by Railah Iqbal
1 in 10 young women suffer from Polycystic ovary syndrome, however, as PCOS Awareness’s survey shows; 3 out 4 sufferers are unaware of it.
PCOS is a hormone imbalance that can cause irregular periods, unwanted hair growth, acne, fertility problems, sudden mood changes and weight gain. PCOS starts as early as during a girl’s teenage years.
café press- press shot
Many of my friends suggested that I showed symptoms of PCOS because I have always struggled with maintaining my weight and I have unexpected mood swings. I did not take it too seriously because I thought that I would not delve into until I was considering having children.
The doubts increased when a course of laser treatments to reduce my excessive facial hair had proved ineffective. I took to the internet to look for explanations for the failed treatment and 80% of the sites linked the issues to PCOS. I went for the PCOS test which proved the suspicions right.
My discovery of PCOS was encouraged by Verity; a UK-based charity who supports and advises 6,000 women directly suffering from PCOS related issues.
The relief I feel now is unbelievable because I no longer have to go through umpteen fad diets or pay hundreds of pounds for hair reduction treatment because there is an explanation behind my struggles and Verity have shown me ways of dealing with them.
Rachel Hawkes, Verity’s chairperson, explained that Verity was set up in 1997 as a support network for women suffering from PCOS and it now aims to educate women on PCOS-related issues especially those which people would not generally link to the disorder such as; type two diabetes, high blood pressure, high blood cholesterol levels, increased risk of heart attacks and unexpected pregnancies.
Rachel Hawkes- Verity press shot
Rachel said; “It is hugely important that young women understand the importance of PCOS because it is not just fertility condition. Like many of them think they can’t have children because of irregular periods, so don’t use contraception and end up with surprise pregnancies.”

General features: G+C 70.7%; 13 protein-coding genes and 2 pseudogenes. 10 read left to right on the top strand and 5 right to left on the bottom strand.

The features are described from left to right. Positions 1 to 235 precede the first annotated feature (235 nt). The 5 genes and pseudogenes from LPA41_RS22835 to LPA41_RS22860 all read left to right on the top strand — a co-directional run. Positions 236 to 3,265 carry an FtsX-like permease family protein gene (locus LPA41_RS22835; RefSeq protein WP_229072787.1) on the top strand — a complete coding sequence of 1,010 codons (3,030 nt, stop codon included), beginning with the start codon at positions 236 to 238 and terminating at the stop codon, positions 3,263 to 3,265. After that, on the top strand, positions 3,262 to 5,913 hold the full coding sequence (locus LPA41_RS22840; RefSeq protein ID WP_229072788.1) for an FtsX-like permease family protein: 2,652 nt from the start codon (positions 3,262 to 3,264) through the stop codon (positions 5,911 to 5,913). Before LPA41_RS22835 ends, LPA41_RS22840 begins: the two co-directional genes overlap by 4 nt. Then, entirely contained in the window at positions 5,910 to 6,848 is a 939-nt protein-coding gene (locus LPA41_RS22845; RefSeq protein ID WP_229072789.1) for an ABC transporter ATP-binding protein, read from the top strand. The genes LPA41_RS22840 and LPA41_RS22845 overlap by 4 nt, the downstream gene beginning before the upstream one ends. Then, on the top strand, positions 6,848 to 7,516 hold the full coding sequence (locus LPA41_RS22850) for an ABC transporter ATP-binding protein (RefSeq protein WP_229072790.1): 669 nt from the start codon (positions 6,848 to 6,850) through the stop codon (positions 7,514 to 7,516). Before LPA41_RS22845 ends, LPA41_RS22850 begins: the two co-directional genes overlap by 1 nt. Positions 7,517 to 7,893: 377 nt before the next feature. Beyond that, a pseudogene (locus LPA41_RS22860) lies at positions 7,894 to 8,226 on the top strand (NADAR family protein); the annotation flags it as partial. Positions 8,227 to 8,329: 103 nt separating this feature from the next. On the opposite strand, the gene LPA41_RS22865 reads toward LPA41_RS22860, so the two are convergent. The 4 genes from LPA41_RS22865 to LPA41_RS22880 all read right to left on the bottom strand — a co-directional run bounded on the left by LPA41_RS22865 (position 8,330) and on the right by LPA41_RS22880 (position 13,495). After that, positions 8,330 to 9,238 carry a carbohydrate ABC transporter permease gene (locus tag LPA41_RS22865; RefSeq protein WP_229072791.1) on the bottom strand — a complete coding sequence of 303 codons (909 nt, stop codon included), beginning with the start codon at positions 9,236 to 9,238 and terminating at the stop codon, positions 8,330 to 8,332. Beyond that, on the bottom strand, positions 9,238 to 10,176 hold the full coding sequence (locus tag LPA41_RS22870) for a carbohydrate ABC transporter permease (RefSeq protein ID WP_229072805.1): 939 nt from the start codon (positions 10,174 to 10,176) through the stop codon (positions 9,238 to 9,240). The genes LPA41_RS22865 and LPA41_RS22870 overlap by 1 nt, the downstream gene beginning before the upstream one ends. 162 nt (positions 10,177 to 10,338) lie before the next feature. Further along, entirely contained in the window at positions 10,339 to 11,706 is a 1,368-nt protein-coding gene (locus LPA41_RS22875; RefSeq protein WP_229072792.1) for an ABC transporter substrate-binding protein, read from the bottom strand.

Verity has a team of volunteers running 10 local groups whom give direct advice to sufferers and its webpage has a discussion board where sufferers can advise and relate to one another. There are also yearly conferences, as part of PCOS UK, where medical experts attend to advise people on how to deal with PCOS and the treatments available.
Rachel also unexpectedly discovered she was suffering from the condition. She visited the doctor to discuss her menstrual problems. “I found it so strange when he was asking me about having excessive facial hair and whether I was putting on weight. I thought I have a few on my chin but what is that got to do with my periods?”
When Rachel found out she had PCOS, she was oblivious to what it exactly was. Rachel said; “Not very many people knew about this issue because popular magazines for women like Cosmopolitan had never wrote about it even though a lot of us have it.”
As Rachel has a background in marketing, she joined Verity to help raise awareness about PCOS. Rachel added; “Raising awareness of the related issues will help us make young women medical advocates armed to support one another when dealing with PCOS.”
What causes PCOS?
The disorder, caused by elevated levels of the male hormone testosterone, leads to the ovaries being covered in tiny fluid-filled cysts which causes hormonal imbalance.
What signs do I look for?
- Weight gain and trouble losing weight.
- Extra hair on the face and body. Often women get thicker and darker facial hair and more hair on the chest, belly, and back.
- Thinning hair on the scalp.
- Irregular periods. Often women with PCOS have fewer than nine periods a year. Some women have no periods. Others have very heavy bleeding.
- Fertility problems. Many women who have PCOS have trouble getting pregnant (infertility).
- Depression or mood swings.
What do I do if I think I am suffering from PCOS?
- Go to your doctor right away.
- Look to Verity for advice and support.
- Don’t panic because there is a cure for everybody.
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